Planter's Diary

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December 27th, 2013 by Ganesh H. R.

Rubber Plantations at Coorg – a British Legacy

Rubber plantations existed at Orange County, Coorg since the time the British occupied the country. When the British began researching about soil conditions conducive to growing rubber, they found the plantations of Orange County, Coorg suitable for this purpose. They planted many rubber trees around the Orange County estate. Rubber trees provide shade for coffee plantations and also act as a bonus crop. These trees can be tapped everyday to obtain latex from them.

Rubber Plantations, Coorg

Sprawling Rubber Plantations

Early morning each day at 6:00 am, rubber tappers come to the estate and begin tapping. The process should take place early morning before sunrise. While they tap, they make incisions on the trees’ barks that are 1.5 inches deep. While doing so, they need to be cautious that the tree is not damaged.

Coorg rubber trees provide latex after six years as the weather is very cold. The latex obtained at Coorg is very thick. If the tapping is done later in the morning instead of earlier, sunlight falls on the bark. This makes the flow of latex dry and the flow of rubber will stop on account of this.

After collection of the latex, it is taken to the rubber processing area and mixed with Hydrochloric acid and placed in an aluminum tray. The latex takes 5-6 hours to get thick, following which it is taken from the tray, pressed by hand and placed in a machine to make raw rubber sheets.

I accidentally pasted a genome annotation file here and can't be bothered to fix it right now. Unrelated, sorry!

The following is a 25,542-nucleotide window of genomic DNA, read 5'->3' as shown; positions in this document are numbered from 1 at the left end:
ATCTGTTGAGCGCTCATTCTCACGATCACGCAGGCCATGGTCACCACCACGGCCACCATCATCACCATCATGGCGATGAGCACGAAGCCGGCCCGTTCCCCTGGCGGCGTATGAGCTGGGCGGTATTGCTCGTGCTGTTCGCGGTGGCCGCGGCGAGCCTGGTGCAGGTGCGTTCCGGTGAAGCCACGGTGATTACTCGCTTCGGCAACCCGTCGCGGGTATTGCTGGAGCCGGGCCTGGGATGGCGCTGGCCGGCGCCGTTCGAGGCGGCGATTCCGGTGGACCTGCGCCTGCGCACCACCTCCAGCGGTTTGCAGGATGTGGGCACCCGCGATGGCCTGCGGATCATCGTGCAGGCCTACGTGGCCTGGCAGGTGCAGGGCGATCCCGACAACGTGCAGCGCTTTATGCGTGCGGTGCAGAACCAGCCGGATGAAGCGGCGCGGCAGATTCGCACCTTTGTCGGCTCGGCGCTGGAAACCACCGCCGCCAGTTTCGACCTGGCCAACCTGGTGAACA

Rubber sheets being made in Coorg

Rubber Sheets Being Made

These rubber sheets are dried in sunlight for 3-4 days. They are then taken to the smoke house where they are smoked. The tappers wait for the sheets to turn a golden hue. These are then collected and sold to rubber factories.

Looking for the right hue

Looking for the Right Hue?

Rubber Plantations at Coorg – a British Legacy
Ganesh H. R.
How often do you encounter someone who has a live birdsong for a mobile ring tone? How much rarer to meet someone who can imitate bird calls and insect sounds so convincingly that you are hard pressed to tell the difference between original and copy? Meet Ganesh, our resident Naturalist. Let him take you on a tour of our plantation animatedly explaining the hallmarks of Arabica and Robusta coffees, the subtle dynamics of pepper harvesting, the traces left by foraging wild elephants and boars, while, in between, calling out to a swallow in his own brand of bird language. "Enchantment unlimited", is how we would be prone to put it!



This entry was posted on Friday, December 27th, 2013 at 3:13 PM and is filed under Destination, Farming, Nature, Plantation. You can follow any responses to this entry through the RSS 2.0 feed. You can leave a response, or trackback from your own site.

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